Distant Galaxies Hidden in Quasars' Glare
NASA | GSFC | STScI | JWST | 2020 Oct 14
Quasars are the brightest objects in the universe and among the most energetic. They outshine entire galaxies of billions of stars. A supermassive black hole lies at the heart of every quasar, but not every black hole is a quasar. Only the black holes that are feeding most voraciously can power a quasar. Material falling into the supermassive black hole heats up and causes a quasar to shine across the universe like a lighthouse beacon.
- These simulated images show how a quasar and its host galaxy would appear to NASA’s upcoming James Webb Space Telescope (top) and Hubble Space Telescope (bottom) at infrared wavelengths of 1.5 and 1.6 microns, respectively. Webb’s larger mirror will provide more than 4 times the resolution, enabling astronomers to separate the galaxy’s light from the overwhelming light of the central quasar. The individual images span about 2 arcseconds on the sky, which represents a distance of 36,000 light-years at a redshift of 7. Credits: M. Marshall (University of Melbourne)
Although quasars are known to reside at the centers of galaxies, it’s been difficult to tell what those galaxies are like and how they compare to galaxies without quasars. The challenge is that the quasar’s glare makes it difficult or impossible to tease out the light of the surrounding host galaxy. It’s like looking directly into a car headlight and trying to figure out what kind of automobile it is attached to.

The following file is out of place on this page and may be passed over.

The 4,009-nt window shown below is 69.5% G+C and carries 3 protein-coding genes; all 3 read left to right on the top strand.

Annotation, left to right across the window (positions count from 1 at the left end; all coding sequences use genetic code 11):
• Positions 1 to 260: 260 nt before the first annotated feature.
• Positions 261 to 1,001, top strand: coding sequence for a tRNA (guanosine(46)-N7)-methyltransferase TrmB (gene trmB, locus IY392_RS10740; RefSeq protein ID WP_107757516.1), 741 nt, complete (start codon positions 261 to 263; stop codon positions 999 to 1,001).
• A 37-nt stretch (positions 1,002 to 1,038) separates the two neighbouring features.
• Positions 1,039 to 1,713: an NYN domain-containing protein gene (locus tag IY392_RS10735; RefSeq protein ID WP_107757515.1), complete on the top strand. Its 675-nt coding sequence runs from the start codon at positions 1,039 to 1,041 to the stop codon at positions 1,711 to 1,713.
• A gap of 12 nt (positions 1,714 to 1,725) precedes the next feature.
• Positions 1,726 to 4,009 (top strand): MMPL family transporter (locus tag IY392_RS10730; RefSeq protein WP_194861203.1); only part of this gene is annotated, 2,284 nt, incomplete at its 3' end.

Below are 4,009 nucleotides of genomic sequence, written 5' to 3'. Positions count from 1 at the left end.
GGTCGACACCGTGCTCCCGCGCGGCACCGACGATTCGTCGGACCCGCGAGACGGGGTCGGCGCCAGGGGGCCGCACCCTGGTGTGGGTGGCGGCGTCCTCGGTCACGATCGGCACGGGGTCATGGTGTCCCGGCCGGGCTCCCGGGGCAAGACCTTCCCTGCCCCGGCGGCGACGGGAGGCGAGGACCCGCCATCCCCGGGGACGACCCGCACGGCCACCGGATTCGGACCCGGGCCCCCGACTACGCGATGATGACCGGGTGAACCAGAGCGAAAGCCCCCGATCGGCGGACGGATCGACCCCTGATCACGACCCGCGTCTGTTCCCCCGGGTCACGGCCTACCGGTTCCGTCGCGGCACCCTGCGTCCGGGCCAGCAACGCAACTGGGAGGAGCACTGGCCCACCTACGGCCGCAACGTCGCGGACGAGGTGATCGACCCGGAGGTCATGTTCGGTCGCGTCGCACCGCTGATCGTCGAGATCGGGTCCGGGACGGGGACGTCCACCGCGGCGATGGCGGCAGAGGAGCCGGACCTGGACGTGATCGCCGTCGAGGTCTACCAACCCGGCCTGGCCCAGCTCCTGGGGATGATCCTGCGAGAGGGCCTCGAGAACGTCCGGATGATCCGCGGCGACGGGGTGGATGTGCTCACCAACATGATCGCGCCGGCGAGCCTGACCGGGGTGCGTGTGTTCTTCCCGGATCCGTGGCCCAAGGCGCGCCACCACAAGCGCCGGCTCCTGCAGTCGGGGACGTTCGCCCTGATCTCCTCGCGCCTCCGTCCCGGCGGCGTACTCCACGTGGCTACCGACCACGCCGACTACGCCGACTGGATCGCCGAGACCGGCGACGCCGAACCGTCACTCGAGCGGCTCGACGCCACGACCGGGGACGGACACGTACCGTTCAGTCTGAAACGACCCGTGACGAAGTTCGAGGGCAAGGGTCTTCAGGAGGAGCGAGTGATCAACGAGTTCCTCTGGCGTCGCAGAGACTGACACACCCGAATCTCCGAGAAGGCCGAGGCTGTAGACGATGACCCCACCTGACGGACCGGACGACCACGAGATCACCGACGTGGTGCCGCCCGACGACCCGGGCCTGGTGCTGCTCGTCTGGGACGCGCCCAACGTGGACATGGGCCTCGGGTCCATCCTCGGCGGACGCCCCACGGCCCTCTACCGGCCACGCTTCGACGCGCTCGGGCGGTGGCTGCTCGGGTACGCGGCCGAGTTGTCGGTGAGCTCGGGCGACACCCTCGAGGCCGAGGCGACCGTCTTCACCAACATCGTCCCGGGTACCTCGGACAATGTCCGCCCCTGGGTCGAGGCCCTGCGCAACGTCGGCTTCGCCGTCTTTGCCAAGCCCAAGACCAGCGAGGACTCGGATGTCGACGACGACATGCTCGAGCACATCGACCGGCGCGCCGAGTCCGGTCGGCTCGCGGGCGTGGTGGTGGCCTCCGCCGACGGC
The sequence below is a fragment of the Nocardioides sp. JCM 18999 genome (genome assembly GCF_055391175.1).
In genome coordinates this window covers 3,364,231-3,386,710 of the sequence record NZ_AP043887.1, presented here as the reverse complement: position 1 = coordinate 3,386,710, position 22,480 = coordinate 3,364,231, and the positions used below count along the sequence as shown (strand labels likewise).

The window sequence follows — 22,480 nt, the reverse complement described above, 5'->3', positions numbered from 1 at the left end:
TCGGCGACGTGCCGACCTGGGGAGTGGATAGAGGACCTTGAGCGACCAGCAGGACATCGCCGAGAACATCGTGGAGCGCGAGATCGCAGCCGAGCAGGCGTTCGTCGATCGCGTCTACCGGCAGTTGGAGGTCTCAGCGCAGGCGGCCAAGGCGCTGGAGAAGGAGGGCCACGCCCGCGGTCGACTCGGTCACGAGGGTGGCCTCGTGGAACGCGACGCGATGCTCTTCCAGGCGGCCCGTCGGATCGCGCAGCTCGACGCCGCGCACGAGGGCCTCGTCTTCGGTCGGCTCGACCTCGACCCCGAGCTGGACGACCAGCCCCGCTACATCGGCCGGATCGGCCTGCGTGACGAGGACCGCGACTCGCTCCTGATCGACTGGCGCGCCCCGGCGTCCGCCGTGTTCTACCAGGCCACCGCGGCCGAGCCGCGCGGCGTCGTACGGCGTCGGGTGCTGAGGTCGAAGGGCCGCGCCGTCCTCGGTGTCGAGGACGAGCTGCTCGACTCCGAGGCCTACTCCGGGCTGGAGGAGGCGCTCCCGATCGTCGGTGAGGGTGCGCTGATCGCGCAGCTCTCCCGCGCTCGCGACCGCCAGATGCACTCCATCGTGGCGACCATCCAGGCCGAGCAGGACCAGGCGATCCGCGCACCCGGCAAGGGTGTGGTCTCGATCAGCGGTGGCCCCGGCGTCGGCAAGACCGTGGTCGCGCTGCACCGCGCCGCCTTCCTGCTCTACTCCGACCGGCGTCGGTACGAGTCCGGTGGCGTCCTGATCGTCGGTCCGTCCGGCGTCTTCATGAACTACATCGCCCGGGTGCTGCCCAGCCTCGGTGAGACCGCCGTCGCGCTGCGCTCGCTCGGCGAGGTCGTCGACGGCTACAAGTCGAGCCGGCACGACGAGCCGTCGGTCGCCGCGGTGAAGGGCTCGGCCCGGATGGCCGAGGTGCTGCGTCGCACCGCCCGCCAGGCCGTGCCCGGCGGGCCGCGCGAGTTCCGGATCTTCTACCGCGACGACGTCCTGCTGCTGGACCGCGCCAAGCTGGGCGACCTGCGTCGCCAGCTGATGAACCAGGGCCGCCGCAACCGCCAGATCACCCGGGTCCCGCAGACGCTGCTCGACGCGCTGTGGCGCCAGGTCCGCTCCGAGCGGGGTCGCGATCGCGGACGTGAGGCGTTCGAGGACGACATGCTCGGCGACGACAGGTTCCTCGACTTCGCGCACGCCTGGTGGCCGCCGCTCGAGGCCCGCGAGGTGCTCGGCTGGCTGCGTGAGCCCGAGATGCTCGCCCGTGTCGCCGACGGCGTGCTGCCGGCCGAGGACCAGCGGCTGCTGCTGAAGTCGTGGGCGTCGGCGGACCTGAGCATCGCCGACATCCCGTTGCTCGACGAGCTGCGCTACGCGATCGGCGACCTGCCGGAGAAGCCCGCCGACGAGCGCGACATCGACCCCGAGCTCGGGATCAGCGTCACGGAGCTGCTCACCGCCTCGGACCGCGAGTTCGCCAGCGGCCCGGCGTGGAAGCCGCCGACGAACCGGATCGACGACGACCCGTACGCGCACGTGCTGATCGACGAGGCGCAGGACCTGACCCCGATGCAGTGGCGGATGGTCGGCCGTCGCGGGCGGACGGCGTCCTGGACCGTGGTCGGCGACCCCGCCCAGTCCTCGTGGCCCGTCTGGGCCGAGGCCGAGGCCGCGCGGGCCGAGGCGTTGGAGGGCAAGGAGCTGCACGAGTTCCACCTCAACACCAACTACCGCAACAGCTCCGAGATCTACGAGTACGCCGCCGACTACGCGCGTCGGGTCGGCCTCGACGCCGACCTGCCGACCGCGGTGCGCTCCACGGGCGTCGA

A new study suggests that NASA’s James Webb Space Telescope, set to launch in 2021, will be able to reveal the host galaxies of some distant quasars despite their small sizes and obscuring dust.
“We want to know what kind of galaxies these quasars live in. That can help us answer questions like: How can black holes grow so big so fast? Is there a relationship between the mass of the galaxy and the mass of the black hole, like we see in the nearby universe?” said lead author Madeline Marshall ...
Answering these questions is challenging for a number of reasons. In particular, the more distant a galaxy is, the more its light has been stretched to longer wavelengths by the expansion of the universe. As a result, ultraviolet light from the black hole’s accretion disk or the galaxy’s young stars gets shifted to infrared wavelengths. ...
The Host Galaxies of z = 7 Quasars: Predictions from the BLUETIDES Simulation ~ Madeline A Marshall et al